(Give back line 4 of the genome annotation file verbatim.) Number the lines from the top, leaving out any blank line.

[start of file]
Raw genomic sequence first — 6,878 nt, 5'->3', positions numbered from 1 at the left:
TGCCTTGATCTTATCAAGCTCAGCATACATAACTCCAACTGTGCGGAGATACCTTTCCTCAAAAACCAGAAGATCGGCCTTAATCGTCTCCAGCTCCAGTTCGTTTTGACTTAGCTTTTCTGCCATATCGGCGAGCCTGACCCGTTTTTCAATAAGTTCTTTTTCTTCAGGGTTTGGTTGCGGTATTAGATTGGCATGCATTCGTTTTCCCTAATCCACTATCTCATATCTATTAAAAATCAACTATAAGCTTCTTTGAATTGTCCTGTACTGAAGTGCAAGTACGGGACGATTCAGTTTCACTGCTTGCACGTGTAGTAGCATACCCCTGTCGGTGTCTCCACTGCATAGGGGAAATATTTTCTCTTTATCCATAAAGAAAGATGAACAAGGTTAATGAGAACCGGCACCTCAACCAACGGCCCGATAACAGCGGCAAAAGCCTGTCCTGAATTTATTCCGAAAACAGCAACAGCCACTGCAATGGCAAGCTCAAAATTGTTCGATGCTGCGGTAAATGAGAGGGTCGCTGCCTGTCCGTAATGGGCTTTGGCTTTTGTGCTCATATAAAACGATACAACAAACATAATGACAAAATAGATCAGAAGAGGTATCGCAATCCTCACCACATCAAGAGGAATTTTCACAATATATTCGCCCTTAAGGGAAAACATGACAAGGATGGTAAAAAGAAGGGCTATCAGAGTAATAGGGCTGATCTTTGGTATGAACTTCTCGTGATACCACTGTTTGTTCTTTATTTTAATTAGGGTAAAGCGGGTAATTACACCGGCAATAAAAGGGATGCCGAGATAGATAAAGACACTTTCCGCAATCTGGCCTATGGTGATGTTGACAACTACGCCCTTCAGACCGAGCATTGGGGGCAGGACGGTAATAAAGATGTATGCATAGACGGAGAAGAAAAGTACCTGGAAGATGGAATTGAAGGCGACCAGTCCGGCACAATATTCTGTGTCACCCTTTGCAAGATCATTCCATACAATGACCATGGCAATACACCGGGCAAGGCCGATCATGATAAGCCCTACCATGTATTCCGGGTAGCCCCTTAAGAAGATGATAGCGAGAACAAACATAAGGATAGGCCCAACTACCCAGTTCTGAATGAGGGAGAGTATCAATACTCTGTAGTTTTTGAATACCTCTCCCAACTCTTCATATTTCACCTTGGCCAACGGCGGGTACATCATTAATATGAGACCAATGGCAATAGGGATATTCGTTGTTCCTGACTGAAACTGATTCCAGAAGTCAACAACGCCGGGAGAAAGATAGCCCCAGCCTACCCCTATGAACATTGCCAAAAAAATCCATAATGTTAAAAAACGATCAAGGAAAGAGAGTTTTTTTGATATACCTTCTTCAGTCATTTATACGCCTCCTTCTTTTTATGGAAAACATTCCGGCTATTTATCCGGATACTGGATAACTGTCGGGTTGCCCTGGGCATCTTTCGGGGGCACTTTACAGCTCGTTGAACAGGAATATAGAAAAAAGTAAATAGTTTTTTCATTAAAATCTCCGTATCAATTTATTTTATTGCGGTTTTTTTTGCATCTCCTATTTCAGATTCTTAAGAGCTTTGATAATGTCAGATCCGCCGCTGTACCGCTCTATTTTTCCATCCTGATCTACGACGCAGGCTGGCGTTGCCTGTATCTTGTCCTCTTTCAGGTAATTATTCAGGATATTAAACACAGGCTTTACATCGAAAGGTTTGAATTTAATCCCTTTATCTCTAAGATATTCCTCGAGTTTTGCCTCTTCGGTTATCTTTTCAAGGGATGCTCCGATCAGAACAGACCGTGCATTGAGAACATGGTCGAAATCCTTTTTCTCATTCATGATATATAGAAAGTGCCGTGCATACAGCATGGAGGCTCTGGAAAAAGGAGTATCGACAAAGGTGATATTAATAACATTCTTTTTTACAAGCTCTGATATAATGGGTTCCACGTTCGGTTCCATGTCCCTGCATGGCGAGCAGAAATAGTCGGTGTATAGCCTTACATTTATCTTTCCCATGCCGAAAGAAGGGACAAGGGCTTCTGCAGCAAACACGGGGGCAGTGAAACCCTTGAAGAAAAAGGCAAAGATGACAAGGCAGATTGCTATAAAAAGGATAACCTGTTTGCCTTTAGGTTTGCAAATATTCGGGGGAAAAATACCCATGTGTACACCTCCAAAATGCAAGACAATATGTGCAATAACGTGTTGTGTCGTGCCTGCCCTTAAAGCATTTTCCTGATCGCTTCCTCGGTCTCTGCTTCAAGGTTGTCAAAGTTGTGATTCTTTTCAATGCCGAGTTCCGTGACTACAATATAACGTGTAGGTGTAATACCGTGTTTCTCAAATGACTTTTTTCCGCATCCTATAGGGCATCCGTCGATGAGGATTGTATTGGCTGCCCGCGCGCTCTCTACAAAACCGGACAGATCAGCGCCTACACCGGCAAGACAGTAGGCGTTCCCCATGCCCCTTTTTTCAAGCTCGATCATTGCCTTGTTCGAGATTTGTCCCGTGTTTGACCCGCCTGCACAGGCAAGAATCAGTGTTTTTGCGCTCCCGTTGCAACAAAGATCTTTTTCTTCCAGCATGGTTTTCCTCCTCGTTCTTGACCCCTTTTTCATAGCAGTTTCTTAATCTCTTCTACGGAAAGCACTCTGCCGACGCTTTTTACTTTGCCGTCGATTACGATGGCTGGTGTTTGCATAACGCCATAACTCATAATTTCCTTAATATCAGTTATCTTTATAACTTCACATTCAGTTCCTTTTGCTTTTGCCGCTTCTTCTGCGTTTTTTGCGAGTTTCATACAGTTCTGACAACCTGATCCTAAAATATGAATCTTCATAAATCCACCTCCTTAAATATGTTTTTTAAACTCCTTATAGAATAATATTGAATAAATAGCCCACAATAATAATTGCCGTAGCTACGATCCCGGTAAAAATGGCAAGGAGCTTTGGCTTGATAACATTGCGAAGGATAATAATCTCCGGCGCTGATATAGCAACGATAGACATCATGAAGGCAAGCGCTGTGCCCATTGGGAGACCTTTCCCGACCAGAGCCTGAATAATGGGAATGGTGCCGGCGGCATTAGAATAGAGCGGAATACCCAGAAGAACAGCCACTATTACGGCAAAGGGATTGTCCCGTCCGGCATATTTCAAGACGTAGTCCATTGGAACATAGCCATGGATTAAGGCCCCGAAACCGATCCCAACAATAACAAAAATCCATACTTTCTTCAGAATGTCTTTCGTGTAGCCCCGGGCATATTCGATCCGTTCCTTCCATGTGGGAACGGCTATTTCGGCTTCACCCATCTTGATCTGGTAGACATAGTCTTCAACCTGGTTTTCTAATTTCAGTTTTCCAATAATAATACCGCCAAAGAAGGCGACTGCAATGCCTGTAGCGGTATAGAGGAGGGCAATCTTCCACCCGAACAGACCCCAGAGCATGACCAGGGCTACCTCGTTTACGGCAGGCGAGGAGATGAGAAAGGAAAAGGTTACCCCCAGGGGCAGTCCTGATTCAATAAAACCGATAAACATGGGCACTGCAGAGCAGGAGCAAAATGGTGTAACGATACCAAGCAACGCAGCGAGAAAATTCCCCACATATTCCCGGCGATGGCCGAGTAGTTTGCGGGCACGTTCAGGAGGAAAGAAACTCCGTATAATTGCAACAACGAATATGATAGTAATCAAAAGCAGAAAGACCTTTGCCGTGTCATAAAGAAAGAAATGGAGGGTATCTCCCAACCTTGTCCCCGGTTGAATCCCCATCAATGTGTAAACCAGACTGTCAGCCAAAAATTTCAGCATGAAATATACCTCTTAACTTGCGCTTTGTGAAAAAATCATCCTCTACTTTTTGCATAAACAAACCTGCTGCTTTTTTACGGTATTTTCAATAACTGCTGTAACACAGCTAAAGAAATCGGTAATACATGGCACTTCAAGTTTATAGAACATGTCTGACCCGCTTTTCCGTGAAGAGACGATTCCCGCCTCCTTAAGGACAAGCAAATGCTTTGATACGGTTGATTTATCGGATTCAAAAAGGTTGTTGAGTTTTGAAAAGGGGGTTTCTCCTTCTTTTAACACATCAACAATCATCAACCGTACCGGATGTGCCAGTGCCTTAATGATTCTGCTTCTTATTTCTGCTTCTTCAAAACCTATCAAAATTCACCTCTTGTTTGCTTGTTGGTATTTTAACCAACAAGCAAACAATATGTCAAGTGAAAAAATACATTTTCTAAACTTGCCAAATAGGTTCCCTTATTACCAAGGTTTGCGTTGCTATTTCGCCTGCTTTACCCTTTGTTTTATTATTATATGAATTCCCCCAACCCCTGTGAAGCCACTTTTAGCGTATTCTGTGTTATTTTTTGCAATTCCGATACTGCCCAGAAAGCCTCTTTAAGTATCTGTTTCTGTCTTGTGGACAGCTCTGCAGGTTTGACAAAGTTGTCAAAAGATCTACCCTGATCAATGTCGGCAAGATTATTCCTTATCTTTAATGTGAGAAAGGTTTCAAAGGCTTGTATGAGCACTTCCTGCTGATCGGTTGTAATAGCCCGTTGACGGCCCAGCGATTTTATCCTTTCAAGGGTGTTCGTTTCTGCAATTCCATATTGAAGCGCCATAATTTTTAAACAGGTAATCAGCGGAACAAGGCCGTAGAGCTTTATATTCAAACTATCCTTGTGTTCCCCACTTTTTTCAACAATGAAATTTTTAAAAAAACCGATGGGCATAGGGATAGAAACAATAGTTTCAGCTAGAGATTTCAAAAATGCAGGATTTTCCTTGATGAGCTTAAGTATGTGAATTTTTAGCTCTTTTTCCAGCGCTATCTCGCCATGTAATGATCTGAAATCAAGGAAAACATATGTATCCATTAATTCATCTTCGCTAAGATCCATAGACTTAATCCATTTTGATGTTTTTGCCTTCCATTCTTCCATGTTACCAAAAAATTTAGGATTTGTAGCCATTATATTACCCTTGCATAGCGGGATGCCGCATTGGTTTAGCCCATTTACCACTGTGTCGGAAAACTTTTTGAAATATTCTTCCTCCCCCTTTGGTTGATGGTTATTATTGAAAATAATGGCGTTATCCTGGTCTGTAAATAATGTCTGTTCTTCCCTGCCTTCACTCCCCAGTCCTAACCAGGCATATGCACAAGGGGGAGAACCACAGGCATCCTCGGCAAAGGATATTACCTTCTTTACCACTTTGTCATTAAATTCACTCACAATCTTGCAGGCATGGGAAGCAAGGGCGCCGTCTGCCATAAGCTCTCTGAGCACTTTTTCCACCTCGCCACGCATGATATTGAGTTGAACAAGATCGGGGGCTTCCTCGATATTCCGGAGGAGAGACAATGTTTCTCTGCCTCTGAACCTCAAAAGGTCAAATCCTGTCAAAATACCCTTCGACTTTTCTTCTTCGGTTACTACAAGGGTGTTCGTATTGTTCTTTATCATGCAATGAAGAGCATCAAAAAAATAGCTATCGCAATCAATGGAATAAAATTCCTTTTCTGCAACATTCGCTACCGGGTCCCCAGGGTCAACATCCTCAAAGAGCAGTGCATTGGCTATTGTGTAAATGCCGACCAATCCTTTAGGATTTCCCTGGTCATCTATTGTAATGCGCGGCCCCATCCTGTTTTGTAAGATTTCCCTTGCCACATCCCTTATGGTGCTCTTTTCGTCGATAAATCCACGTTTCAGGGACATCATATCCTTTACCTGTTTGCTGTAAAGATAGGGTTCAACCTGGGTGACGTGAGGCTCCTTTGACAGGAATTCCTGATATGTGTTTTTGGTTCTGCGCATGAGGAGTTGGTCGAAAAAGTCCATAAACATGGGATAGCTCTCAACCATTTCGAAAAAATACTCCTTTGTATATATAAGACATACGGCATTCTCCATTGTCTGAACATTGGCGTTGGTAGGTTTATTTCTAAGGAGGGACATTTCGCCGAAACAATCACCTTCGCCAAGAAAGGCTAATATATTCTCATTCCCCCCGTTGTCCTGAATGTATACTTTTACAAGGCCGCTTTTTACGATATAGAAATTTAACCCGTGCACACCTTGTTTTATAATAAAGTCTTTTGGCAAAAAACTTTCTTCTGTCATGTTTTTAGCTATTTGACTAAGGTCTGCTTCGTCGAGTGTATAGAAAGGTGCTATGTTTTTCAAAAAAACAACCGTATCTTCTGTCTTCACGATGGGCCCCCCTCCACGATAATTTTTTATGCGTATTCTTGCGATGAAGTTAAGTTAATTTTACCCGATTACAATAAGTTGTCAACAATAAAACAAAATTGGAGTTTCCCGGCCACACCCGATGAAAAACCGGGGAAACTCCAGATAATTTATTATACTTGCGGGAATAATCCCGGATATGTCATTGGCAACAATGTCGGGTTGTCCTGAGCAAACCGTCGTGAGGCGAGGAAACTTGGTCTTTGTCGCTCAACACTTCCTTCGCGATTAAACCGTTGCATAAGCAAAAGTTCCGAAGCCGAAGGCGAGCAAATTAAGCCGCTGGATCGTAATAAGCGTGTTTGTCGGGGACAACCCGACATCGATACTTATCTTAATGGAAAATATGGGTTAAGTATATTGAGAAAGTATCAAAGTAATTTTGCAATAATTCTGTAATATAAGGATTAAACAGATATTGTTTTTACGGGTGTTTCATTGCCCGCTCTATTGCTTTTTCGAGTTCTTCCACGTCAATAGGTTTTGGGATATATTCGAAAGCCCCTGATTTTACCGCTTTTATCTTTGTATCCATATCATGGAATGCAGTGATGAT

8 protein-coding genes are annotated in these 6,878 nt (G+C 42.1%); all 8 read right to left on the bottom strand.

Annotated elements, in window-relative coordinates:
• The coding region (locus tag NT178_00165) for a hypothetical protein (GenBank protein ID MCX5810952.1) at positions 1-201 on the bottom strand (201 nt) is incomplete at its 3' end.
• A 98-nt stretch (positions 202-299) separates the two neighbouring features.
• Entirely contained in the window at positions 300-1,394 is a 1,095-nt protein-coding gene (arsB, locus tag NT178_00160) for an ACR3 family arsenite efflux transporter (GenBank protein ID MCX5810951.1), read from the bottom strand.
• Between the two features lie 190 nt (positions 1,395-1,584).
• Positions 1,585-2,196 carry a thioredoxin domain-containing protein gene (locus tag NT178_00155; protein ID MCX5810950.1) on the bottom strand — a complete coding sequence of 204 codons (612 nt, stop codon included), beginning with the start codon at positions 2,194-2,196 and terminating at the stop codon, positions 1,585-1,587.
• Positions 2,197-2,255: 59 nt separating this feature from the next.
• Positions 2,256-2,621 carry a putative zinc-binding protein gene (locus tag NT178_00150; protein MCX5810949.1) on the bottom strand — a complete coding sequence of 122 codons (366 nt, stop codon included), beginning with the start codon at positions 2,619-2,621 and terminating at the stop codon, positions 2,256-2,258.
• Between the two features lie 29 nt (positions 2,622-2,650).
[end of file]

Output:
Annotated elements, in window-relative coordinates: